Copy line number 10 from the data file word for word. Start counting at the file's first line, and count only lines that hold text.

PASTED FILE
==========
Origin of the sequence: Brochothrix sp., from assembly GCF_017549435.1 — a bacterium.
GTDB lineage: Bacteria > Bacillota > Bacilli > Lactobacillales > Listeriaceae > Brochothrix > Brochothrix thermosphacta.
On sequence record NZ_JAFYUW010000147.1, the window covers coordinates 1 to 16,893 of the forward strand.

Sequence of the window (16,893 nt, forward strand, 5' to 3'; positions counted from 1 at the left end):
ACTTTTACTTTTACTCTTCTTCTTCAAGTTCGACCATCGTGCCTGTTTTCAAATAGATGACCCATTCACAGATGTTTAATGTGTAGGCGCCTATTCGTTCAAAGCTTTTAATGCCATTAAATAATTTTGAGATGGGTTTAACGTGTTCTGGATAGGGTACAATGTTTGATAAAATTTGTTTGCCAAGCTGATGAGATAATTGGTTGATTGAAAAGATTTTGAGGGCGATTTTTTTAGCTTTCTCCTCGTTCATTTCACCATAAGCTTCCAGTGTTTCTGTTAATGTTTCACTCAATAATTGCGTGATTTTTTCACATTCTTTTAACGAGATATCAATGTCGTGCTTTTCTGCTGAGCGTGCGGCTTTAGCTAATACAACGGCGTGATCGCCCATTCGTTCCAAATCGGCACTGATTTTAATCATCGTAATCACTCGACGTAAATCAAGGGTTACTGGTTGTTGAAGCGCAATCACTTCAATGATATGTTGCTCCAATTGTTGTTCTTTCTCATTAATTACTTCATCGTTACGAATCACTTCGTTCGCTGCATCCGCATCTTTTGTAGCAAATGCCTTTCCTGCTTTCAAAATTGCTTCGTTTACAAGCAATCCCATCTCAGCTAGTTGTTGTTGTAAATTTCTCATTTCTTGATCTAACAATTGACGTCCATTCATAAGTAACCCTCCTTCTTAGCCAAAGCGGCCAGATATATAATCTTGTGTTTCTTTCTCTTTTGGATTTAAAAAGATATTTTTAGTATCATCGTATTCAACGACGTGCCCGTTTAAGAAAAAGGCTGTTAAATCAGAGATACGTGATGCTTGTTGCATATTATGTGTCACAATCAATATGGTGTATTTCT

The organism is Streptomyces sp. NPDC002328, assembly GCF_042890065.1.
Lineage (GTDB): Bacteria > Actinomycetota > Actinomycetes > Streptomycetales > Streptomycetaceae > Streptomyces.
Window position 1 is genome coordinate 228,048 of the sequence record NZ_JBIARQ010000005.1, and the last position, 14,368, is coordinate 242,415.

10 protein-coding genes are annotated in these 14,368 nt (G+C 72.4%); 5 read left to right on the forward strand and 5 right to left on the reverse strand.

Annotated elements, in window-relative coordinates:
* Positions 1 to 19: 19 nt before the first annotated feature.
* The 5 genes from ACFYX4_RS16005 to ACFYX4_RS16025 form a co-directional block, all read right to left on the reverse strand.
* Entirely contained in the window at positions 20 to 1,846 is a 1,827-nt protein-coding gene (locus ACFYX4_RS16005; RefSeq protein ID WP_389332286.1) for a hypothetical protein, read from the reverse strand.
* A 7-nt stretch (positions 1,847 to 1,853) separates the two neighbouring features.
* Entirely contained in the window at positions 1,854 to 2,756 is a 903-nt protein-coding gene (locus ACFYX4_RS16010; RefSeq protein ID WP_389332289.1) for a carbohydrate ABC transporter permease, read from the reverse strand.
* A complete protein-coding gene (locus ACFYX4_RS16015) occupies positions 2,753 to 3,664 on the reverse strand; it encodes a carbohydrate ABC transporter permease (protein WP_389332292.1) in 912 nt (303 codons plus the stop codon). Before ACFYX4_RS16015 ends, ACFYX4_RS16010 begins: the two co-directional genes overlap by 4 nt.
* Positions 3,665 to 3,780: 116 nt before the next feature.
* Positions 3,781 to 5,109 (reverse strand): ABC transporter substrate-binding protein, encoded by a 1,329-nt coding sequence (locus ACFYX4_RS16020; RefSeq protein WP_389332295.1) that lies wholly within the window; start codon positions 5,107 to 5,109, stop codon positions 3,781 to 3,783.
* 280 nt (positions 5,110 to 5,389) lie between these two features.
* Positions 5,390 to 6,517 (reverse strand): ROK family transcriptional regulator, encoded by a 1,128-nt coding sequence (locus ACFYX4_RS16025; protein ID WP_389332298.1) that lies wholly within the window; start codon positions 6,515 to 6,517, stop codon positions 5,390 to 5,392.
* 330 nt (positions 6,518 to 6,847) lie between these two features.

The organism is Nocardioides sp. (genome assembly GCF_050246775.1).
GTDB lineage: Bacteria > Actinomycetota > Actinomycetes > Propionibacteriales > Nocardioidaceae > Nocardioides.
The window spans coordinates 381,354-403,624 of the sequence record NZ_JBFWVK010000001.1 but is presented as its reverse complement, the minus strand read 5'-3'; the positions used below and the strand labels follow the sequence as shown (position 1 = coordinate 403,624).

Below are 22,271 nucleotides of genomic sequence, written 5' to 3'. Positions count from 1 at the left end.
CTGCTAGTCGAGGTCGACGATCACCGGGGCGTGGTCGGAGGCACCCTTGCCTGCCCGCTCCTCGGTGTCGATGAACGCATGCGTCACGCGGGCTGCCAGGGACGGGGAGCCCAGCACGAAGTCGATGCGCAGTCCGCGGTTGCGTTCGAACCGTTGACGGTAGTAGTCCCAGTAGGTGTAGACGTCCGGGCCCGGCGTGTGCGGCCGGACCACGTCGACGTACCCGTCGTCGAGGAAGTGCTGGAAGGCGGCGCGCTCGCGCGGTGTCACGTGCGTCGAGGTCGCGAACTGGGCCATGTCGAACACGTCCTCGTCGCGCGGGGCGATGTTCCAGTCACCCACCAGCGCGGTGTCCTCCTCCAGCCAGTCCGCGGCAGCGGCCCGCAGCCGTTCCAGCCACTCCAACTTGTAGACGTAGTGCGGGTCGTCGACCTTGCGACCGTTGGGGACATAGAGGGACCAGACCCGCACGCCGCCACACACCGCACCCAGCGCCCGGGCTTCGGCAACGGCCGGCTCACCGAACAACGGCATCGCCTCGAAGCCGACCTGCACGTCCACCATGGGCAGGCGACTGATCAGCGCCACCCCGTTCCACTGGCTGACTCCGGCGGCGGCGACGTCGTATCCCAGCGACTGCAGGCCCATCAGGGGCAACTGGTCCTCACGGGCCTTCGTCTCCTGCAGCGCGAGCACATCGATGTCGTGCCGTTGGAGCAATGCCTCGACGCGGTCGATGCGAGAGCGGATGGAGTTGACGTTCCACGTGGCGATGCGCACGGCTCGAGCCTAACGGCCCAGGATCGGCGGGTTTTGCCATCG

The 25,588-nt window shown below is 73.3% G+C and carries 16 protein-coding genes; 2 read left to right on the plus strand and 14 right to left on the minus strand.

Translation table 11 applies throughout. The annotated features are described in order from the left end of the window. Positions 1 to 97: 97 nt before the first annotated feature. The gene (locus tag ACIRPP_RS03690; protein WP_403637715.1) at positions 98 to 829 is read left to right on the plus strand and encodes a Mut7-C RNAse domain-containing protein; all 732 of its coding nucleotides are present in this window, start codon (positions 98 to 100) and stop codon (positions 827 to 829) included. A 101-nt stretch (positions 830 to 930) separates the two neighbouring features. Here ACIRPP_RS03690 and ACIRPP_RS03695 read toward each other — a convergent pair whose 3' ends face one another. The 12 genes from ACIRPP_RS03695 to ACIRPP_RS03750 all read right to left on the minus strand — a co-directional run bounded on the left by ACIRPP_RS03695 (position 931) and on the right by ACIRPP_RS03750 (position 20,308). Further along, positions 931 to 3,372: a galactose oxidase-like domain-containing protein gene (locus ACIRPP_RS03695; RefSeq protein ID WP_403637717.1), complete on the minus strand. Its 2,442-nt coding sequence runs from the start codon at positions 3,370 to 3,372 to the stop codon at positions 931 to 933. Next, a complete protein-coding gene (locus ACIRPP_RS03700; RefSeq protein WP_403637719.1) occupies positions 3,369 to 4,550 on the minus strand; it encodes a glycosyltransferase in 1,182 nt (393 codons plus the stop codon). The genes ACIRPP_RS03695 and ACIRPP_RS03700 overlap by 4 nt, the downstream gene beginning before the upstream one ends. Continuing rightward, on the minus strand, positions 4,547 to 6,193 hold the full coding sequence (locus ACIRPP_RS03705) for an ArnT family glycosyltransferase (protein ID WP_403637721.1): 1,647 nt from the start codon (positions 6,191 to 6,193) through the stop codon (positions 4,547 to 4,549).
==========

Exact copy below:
Annotated elements, in window-relative coordinates: